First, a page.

When President Obama was first elected, we had several folks in the pundit class gleefully proclaiming this the end of racism in America. I wasn't naive enough to take that bait, but I did hope it would at least signal a shift in the tone and tenor of the rhetoric we use in engaging with people who differ from us. Maybe I was just kidding myself.
It's been four-and-a-half years now since candidate Obama delivered the "More Perfect Union" speech in Philadelphia (in response to the first Jeremiah Wright flap), which masterfully thread the needle of animus and understanding in a way that was instructive, emotive, and real, but in the time since, we've seen a further coarsening in how our differences are addressed -- if they're addressed at all.
We saw it when Rush Limbaugh berated Gen. Colin Powell for his endorsement of Obama over McCain, saying it was purely motivated by race. We saw it in the late Andrew Breitbart's attack against government worker Shirley Sherrod (and her subsequent, erroneous firing by the Obama admin) over her perceived reverse-racism -- which turned out to be anything but.
We've seen it in the constant, unending trickle of "birtherism" proclaiming Obama's secret Kenyan birthright despite the issue being settled. Heck, we've even seen it in the rise of the Tea Party movement, and the Republican party's subsuming a big chunk of people motivated just as much by resentment at a black man being the president as anything else.
Welfare. Food stamps. Lazy. These are terms that have been regularly tossed out by electioneering politicos like Newt Gingrich and Rick Santorum on the stump, fully aware of how they mean very different things to different audiences. The end result is a GOP so brazenly contemptuous of minority issues that the electorate hasn't been this racially polarized since the 1960s. Is it any great shock then when we see polls like this?
In a lengthy new piece for The Atlantic, Ta-Nehisi Coates dives into the cauldron of racial animus that's only gotten hotter since President Obama was elected, despite his seemingly-concerted effort to steer clear of race issues during his presidency. Here's a particularly cogent highlight:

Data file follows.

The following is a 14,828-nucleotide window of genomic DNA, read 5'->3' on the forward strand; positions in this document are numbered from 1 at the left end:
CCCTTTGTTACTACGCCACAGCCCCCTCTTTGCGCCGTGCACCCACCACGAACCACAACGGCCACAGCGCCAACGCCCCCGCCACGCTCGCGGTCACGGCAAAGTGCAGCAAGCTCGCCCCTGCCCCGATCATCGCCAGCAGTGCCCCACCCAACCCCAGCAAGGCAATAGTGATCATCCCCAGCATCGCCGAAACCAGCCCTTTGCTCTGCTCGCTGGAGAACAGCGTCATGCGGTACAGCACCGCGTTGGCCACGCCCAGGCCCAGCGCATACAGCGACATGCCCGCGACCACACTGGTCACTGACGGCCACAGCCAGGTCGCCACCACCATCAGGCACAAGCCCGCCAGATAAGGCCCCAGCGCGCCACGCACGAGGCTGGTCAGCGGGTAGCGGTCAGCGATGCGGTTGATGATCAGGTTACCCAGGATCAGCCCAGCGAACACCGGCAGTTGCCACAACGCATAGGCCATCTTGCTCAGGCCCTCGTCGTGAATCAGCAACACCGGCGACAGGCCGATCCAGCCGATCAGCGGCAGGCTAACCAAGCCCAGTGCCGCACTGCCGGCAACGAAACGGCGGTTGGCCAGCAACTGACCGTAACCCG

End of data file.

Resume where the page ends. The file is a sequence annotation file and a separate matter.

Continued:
Racism is not merely a simplistic hatred. It is, more often, broad sympathy toward some and broader skepticism toward others. Black America ever lives under that skeptical eye. Hence the old admonishments to be "twice as good." ... The election of an African American to our highest political office was alleged to demonstrate a triumph of integration. But when President Obama addressed the tragedy of Trayvon Martin, he demonstrated integration's great limitation -- that acceptance depends not just on being twice as good but on being half as black.Racism is alive and well. Let no one tell you otherwise. But the way forward to meaningfully addressing and overcoming that reality is neither to see racism's tendrils in every interaction, nor bending over backwards to say it doesn't exist anymore. It relies on navigating a middle path that's become increasingly hard to reach and harder to navigate as our intercultural engagement has overheated and begun to boil over.
As the election cycle enters its nastiest stretch, a stream of long-held stereotypes is being manifested as a cynical tool to turn the screw on racial resentments and drive up vote tallies, irrespective of the long-term cultural damage. It's up to all of us to be better than that.